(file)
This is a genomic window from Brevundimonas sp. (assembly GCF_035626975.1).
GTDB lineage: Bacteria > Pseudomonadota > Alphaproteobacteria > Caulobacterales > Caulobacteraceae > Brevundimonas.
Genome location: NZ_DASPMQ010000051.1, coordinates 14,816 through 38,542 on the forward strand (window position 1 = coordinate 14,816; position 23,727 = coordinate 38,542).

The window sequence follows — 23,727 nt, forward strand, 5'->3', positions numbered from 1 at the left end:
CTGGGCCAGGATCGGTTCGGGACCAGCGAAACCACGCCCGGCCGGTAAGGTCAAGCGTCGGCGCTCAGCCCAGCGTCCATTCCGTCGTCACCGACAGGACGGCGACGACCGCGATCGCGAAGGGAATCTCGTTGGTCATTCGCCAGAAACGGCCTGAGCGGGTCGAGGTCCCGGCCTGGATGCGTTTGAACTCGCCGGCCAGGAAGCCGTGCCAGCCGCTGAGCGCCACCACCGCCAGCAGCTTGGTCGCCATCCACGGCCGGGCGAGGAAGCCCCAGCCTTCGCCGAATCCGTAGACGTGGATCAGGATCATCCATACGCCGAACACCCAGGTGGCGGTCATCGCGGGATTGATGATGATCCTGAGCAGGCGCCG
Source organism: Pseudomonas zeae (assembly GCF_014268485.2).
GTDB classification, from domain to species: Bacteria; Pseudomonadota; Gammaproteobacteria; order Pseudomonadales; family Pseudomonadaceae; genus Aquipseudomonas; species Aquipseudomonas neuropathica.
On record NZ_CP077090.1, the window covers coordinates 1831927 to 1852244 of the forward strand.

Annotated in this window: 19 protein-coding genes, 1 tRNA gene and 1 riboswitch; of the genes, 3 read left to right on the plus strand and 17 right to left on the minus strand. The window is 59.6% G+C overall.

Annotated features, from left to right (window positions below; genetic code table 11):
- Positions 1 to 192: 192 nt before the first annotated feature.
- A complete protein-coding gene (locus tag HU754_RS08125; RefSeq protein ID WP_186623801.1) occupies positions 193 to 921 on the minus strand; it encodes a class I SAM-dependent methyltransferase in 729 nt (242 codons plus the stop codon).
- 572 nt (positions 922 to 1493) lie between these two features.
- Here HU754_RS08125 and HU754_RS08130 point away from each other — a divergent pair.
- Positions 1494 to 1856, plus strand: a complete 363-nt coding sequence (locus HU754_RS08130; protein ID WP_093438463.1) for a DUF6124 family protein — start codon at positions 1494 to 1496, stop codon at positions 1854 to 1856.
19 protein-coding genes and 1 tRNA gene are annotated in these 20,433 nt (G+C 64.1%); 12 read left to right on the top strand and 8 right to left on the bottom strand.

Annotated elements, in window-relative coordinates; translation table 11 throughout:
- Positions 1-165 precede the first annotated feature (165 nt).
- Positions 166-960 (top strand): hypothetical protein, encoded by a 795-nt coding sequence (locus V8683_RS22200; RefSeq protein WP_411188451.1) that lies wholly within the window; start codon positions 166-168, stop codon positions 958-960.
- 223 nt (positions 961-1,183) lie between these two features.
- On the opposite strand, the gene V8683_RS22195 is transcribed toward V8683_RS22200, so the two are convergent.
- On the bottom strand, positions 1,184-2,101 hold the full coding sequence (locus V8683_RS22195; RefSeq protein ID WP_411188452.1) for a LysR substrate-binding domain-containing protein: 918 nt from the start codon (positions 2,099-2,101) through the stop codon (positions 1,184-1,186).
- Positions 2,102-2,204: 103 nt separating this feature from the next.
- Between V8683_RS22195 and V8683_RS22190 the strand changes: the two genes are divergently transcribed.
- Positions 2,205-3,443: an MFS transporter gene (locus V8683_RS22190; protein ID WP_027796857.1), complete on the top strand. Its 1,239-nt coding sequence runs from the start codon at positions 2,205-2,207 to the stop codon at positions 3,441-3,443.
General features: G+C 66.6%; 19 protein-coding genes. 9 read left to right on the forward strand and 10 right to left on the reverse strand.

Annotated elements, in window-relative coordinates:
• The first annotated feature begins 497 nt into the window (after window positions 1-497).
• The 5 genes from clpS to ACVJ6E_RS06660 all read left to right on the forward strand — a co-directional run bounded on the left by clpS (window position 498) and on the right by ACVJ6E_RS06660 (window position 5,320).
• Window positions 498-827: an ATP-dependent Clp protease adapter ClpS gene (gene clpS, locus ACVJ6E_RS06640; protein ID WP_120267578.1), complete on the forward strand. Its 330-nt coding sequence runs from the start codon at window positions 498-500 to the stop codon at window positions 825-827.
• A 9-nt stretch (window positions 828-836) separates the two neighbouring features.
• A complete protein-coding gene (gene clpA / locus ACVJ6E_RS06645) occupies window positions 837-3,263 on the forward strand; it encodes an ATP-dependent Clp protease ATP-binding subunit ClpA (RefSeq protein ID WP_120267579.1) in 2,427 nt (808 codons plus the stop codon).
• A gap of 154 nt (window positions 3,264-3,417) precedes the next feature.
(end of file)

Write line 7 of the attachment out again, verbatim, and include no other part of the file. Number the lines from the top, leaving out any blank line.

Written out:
GTDB classification, from domain to species: Bacteria; Pseudomonadota; Gammaproteobacteria; order Pseudomonadales; family Pseudomonadaceae; genus Aquipseudomonas; species Aquipseudomonas neuropathica.